After sluggish pandemic years, ‘Diwali Anks’ are back with digital marketing
Apart from lights, sweets and firecrackers, Maharashtra has a distinct tradition of ‘Diwali Anks’, which are special magazines published during Diwali, a literary treat for Marathi readers, amid the festivities. After two years of pandemic sluggishness, they are back in the market with new programs such as combo deals, additional audiobooks and “Diwali Pahat” digital programs, embracing digital marketing to reach wider audiences.
The tradition of reading ‘Diwali Ank’ is dear to many Marathi households. It evolved into simpler times when adults and children spent their Diwali holidays reading various magazines ranging from social, philosophical, health and women’s issues to cartoons, humor and special children’s issues.
A century-old tradition in Maharashtra has definitely gone through a bleak two-year period during the pandemic. “The last two years have been difficult for some. There were a few that couldn’t post the issue or had to shut down. While the more established have struggled, slow response in advertisements has been a problem for Diwali magazines for some time and it has been a period of struggle over the past couple of years. But now bookings have already started and publishing houses are offering attractive programs,” said Arun Shevate, editor of the popular magazine “Ruturanga”.
The Granthali Prakashan, a publishing house, has decided to go ahead with its plan devised during the pandemic to sell a set of five Diwali magazines at a reduced rate. “This was launched during the pandemic for convenience and was really appreciated by readers. We have already started receiving bookings,” said Sudesh Hinglaspurkar, administrator of the publishing house. He added that from this year, the set of five magazines will offer a combined offer of additional audio stories and digital access to its “Diwali Pahat” programme.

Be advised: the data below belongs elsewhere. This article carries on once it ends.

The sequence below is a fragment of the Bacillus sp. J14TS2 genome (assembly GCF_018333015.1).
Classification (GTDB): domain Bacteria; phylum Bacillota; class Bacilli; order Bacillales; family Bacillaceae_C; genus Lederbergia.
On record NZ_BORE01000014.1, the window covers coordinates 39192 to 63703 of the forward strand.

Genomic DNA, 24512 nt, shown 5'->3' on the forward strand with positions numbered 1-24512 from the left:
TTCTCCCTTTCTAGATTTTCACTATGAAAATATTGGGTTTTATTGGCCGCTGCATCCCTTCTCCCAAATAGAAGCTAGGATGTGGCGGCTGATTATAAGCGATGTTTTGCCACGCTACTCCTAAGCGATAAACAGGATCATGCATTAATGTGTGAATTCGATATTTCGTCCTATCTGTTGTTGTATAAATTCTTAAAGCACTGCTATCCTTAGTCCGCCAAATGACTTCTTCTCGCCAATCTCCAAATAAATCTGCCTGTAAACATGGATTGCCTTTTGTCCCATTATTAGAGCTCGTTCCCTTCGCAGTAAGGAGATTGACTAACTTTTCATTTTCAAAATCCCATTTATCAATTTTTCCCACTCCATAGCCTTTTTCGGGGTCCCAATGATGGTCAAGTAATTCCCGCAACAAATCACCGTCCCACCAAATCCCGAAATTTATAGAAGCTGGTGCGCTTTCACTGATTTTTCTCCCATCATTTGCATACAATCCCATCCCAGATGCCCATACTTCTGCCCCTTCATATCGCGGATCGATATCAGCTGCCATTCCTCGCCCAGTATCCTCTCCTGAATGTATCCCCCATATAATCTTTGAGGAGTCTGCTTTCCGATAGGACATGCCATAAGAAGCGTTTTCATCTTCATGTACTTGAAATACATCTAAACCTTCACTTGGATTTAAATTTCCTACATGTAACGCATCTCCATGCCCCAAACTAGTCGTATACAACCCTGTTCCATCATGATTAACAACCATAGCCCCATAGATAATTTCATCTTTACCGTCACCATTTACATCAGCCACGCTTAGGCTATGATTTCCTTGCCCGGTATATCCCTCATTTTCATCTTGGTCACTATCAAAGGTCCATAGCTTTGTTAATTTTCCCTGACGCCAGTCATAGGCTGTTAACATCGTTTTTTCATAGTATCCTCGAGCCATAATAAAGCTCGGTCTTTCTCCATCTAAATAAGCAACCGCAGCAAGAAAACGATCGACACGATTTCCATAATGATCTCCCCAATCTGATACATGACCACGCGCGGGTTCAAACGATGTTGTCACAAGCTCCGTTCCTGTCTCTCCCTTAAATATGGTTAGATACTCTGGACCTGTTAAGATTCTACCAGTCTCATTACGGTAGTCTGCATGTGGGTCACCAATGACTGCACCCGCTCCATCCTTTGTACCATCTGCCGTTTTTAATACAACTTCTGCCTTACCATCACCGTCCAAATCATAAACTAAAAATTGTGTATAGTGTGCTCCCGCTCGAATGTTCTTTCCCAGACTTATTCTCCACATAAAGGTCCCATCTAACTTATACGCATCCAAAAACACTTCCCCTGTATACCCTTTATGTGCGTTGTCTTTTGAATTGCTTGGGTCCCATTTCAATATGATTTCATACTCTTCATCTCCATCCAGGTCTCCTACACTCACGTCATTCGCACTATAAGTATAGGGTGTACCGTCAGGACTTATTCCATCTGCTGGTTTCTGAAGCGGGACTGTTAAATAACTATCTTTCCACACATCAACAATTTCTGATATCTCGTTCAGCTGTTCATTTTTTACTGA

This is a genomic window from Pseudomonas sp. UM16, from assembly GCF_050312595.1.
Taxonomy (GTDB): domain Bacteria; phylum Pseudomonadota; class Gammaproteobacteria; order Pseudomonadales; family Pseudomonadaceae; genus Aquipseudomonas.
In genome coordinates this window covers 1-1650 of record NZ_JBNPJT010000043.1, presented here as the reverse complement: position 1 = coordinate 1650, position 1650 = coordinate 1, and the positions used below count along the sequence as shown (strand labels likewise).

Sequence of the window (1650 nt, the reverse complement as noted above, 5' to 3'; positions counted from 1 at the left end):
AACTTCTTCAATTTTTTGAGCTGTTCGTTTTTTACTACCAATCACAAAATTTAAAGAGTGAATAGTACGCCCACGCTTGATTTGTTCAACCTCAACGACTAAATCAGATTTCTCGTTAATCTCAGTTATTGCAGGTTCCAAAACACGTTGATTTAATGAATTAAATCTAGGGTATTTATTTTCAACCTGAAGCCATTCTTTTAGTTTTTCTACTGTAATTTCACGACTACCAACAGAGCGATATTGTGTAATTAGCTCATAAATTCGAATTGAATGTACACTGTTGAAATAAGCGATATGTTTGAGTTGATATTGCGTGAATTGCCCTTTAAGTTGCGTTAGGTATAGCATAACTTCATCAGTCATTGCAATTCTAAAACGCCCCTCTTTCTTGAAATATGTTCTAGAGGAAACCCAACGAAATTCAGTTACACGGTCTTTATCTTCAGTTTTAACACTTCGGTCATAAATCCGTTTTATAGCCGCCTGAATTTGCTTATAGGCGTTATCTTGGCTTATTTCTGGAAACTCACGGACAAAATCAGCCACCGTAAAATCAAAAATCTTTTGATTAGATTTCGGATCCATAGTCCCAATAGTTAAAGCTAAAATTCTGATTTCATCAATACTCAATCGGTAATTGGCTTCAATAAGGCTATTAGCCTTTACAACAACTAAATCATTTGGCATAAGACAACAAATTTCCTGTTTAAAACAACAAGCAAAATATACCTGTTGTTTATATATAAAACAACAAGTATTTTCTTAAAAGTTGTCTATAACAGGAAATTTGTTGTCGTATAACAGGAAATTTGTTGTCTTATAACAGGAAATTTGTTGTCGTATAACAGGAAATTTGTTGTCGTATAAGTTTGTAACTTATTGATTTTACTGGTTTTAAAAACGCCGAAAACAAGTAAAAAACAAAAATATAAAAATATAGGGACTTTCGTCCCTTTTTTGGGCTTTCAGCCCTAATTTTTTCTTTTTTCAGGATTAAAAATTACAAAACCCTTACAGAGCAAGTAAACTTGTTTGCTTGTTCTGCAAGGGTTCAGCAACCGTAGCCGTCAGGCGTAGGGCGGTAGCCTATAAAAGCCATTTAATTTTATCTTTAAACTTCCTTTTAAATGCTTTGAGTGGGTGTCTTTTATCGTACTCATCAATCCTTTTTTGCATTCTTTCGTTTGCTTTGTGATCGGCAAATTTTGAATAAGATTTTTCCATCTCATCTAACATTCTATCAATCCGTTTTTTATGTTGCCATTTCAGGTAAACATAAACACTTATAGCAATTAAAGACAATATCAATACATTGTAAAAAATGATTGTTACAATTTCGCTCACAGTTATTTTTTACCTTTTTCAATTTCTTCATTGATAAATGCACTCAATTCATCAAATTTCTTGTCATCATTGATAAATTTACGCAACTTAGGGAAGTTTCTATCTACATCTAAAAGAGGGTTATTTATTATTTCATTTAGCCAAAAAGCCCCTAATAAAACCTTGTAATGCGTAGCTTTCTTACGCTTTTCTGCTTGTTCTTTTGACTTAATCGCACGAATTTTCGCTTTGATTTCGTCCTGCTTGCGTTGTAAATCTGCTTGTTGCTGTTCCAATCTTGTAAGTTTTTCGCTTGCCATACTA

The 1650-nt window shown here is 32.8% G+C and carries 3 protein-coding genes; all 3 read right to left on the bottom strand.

‘Diwali Pahat’ is an integral part of the Diwali tradition in this state where people enjoy songs, music and other performing arts.
Hinglaspurkar said the idea of making it digitally available to the public came when he visited the United States last year. “The idea is to make a ‘Diwali Pahat’ program early, film it and make the video available to registered audiences on Diwali days. A special QR code will be given to customers registering for the group offer. The customer will be able to give this QR code to a limited number of people as a Diwali gift,” he said.
Social media platforms have become marketing venues for these magazines. Raviprakash Kulkarni, a journalist who has written on Marathi literature, said: “Even though it is said that the culture of reading is dying, these magazines are still struggling in adapting to the new times. In fact, the awareness of Diwali magazines is increasing with social media marketing. WhatsApp advertisement has become a great platform for Diwali magazines to reach more people.